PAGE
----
(ST. JOSEPH, Mo.) Tuesday was the last day students in the St. Joseph School District will attend a "normal" in-person schedule.
Two months into the school year, SJSD is switching up their teaching model and going hybrid.
“I know they aren’t doing this to try to upset people and make their lives more difficult. They’re doing it to try and help,” said Krystin Turner, SJSD parent.
Parents were hit with the news Monday night and opinions have seemed to be split down the middle.
“I think this is going to help cases, but is it going their education? I don’t know,” said Turner.
Some parents worry they'll have to become teachers themselves, others praising the district for putting their child's safety first. Krystin Turner, mother of four with three kids in the district, said although her kids will be learning from home Wednesdays, she said it's not her workload she is worried about.
“I feel for the teachers probably more than anyone right now. They’ve been thrown curveballs left and right. I think they’re the hardest working people right now besides the doctors and nurses. But, I do think it’s the right thing to do at this point,” said Turner.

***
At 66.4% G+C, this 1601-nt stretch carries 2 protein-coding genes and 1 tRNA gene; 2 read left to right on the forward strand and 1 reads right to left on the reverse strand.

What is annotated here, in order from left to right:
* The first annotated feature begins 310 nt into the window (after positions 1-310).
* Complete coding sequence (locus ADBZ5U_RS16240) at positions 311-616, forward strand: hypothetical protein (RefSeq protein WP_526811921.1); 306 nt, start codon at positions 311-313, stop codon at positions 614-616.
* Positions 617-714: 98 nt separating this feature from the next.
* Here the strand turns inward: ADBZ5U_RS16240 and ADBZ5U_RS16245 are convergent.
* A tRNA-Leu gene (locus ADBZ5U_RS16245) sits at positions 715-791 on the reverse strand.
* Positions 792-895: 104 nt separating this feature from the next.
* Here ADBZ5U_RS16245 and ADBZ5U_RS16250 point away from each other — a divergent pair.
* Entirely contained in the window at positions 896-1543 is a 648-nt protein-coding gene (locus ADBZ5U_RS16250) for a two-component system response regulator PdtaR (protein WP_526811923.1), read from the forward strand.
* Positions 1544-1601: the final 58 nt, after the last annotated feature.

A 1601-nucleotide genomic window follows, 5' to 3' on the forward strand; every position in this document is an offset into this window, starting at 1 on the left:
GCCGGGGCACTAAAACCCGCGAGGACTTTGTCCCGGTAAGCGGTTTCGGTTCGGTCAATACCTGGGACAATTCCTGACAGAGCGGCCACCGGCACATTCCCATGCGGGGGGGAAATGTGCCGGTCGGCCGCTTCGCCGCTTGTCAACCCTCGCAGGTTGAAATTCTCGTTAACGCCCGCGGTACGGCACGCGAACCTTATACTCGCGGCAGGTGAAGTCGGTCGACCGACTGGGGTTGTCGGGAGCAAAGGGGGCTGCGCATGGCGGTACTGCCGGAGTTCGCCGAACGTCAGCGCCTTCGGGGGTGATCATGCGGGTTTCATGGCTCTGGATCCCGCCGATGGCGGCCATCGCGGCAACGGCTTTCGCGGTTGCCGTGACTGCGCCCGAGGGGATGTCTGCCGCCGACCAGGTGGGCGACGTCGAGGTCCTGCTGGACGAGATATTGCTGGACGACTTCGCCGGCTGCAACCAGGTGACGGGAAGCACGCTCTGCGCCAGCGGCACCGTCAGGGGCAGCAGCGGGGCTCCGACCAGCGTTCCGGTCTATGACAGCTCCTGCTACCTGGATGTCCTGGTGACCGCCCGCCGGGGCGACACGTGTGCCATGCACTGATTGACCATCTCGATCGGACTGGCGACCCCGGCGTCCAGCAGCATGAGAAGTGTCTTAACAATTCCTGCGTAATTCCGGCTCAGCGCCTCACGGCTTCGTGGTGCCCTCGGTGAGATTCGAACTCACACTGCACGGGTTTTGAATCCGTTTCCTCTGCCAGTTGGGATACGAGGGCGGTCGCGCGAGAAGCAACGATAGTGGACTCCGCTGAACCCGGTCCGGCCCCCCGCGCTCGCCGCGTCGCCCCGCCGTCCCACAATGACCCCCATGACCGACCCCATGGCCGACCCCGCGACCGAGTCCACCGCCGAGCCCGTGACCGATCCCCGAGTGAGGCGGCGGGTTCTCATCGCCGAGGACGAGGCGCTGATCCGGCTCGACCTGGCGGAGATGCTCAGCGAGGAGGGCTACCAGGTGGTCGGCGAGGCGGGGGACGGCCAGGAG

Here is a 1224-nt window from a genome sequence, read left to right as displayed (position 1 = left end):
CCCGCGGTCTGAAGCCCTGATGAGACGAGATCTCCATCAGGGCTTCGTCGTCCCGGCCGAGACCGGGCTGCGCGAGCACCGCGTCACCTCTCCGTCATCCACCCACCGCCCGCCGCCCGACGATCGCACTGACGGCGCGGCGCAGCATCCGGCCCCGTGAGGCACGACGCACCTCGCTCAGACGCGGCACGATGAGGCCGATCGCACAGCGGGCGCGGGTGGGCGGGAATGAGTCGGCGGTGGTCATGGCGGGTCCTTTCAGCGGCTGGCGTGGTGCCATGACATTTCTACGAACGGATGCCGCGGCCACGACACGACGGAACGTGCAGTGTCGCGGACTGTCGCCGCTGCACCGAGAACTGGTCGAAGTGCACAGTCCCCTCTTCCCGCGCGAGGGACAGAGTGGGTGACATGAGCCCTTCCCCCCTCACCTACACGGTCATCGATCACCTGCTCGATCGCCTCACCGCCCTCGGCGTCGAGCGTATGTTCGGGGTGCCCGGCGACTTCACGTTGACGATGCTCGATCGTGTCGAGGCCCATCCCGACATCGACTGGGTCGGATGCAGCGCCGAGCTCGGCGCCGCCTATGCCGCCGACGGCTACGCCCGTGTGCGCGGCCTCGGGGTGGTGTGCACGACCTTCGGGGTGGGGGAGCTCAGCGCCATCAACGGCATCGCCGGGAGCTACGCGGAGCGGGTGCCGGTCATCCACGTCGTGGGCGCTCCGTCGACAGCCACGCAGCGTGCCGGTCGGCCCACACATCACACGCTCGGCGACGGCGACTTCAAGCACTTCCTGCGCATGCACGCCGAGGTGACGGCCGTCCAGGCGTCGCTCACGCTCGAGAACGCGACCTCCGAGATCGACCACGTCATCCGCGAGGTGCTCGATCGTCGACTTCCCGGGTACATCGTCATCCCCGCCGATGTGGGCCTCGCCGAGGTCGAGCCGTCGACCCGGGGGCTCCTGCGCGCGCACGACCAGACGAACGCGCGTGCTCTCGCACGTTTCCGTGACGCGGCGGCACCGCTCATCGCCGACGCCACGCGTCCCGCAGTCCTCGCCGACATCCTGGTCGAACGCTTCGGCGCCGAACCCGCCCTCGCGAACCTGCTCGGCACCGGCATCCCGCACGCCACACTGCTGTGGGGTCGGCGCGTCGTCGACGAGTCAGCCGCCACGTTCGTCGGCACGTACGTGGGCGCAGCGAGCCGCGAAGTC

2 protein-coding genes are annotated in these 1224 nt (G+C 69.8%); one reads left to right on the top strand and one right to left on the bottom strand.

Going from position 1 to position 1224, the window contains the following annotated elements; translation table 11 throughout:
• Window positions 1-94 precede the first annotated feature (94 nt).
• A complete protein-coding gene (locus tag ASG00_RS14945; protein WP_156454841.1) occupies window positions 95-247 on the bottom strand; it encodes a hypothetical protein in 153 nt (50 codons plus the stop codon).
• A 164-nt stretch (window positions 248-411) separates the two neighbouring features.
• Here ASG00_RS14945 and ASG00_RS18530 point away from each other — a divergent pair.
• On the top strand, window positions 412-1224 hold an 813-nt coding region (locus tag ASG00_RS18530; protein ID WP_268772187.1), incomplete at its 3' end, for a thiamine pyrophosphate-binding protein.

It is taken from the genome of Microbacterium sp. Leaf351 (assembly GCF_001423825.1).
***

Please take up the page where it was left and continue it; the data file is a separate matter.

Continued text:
SJSD administration said the sheer amount of staff having to quarantine due to the COVID-19 pandemic has made it difficult to offer top tier education inside the classroom.
On the district's website, they report over 400 students and staff were in quarantine during the week of September 25 - October 1st.
“We were short over 20 classroom teachers yesterday, so then what you’re able to offer in the classroom is not what you want to be able to offer,” said Dr. Doug Van Zyl, SJSD Superintendent.
Dr. Van Zyl said he understands the frustration transitioning to hybrid learning, but said right now, this is the best option.
"We realize it's a burden. It's a burden for us, but we also realize it's a burden for our students, our parents, our families and our community. Change is not something that a lot of people like or embrace. We'd rather not change, but we feel like this is the right thing to do," said Dr. Van Zyl.
Turner said she's hoping next semester will be able to return to full in-person learning, but said this semester, she just wants a little bit of normalcy for her children.
“As long as we’re in-person a little bit, I’m happy,” said Turner.
Dr. Van Zyl said the hybrid teaching model will go until the end of October. At the end of the month, the Board of Education will evaluate and decide whether to extend the hybrid model, return to in-person learning or another form of teaching.